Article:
Did you see the Providence Journal Front Page Sunday, July 27, 2008?
Here is the article....
Yoga dogs!
Providence Journal Front PageSunday, July 27, 2008
By Bryan RourkeJournal Staff Writer

SOUTH KINGSTOWN — Jack did Downward Facing Dog. He did Cobra. But the pose the four-year-old mixed breed most preferred had no name. Call it Waiting for Belly Rub.
Yesterday, Jack did yoga; half a dozen dogs did. That’s doga, short for dog yoga.
“I was a little skeptical,” said Jennifer DeAngelis, a yoga instructor at the All That Matters studio in the village of Wakefield. “I didn’t really think it would work. No one was more shocked than I was.”
Perhaps the shock’s just settling in with you.
Go ahead. Roll over. Play dead. Bark disbelief if you like.
But doga does exist. And it’s now in Rhode Island. DeAngelis has taken the concept created six years ago in New York, and brought it here; fetched it, if you like.
And a fair number do like it. Last month, the Wakefield doga class drew eight (human/dog) pairs of participants. Yesterday, for the second class, five pairs participated with DeAngelis and her assistant, Little Dog, a seven-year-old mixed breed.
Doga is yoga for people who love dogs.
“It’s two of my favorite things together,” said Barb Tonzi, of Narragansett, who owns three dogs and has practiced yoga for decades. Yesterday, she brought Rocky, her 18-month-old miniature Pinscher, who at home has shown a high receptivity to yoga, just by watching her do it.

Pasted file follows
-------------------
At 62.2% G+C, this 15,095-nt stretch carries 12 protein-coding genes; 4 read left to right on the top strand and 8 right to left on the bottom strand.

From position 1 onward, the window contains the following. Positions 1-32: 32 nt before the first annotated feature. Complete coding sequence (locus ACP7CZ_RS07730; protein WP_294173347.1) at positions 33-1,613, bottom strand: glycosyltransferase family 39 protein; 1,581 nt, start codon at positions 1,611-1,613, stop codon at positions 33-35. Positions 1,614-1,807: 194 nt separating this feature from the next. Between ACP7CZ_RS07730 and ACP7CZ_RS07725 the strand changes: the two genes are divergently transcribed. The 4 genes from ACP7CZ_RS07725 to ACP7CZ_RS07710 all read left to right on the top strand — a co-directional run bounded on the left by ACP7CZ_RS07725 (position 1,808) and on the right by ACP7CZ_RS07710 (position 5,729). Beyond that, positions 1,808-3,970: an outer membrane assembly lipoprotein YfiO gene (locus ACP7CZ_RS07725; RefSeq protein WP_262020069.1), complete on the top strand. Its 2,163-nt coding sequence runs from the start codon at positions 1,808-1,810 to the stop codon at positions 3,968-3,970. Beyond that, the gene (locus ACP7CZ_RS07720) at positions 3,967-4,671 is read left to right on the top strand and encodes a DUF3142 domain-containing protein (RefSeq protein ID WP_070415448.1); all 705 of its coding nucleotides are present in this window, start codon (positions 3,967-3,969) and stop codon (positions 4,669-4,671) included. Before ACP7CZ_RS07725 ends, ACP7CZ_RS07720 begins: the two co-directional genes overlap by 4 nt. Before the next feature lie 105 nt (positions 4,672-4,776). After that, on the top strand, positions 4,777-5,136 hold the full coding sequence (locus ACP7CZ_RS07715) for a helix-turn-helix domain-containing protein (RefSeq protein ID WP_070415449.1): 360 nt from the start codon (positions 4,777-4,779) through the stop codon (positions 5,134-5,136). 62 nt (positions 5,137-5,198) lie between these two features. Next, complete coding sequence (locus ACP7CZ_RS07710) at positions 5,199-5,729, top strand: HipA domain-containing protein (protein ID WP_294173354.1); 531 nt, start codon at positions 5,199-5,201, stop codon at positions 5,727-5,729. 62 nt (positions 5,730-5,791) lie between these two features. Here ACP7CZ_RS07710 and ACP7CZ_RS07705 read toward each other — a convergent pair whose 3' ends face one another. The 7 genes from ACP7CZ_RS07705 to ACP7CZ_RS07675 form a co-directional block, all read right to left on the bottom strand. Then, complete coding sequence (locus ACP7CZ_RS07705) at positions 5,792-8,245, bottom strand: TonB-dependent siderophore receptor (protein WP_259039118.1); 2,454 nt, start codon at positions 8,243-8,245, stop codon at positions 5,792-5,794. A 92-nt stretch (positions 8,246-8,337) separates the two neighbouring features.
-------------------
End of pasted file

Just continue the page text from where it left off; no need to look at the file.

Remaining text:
“He gets the benefit of my meditation. He turns into a noodle.”
The idea of doga isn’t simply dogs doing yoga, but people performing it with their dogs, and near their dogs. For some people that’s an enticement.
“I never had any interest in yoga,” said Kate Fantoli, of Coventry, who took the doga class with her dog, Jack. “I thought my dog would make it more interesting for me. I thought yoga was too slow.”
Fantoli thought yoga would be beneficial, the breathing, stretching and relaxing. And she thought it would help her dog, too.
“If he does some great poses, that’s great. But it’s about the experience of being with other dogs and having an experience with me.”
The doga dogs walk together. They receive massages from their owners. And they watch their owners do yoga.
Then the people put their dogs in yoga poses.
“I don’t think people will be surprised by doga,” said Lisa Natanson, of South Kingstown, who brought her nine-year-old beagle Daisy. “I think people are so accustomed to fringe things people do with their dogs.”
There are dog wardrobes and dog birthday parties, and all-day doggie events, one of which Natanson attended last summer in Auburn, Mass., for BONES (Beagles Of New England States). Natanson, who is friends with DeAngelis, had given her a gift, a book about doga. DeAngelis, who not only teaches yoga but works as a certified veterinary technician, was intrigued, then invited by Natanson to give a doga class at the annual BONES Beagle Bash.
“I was really amazed how much these dogs settled down as soon as we started the breathing work.”
DeAngelis is no longer amazed.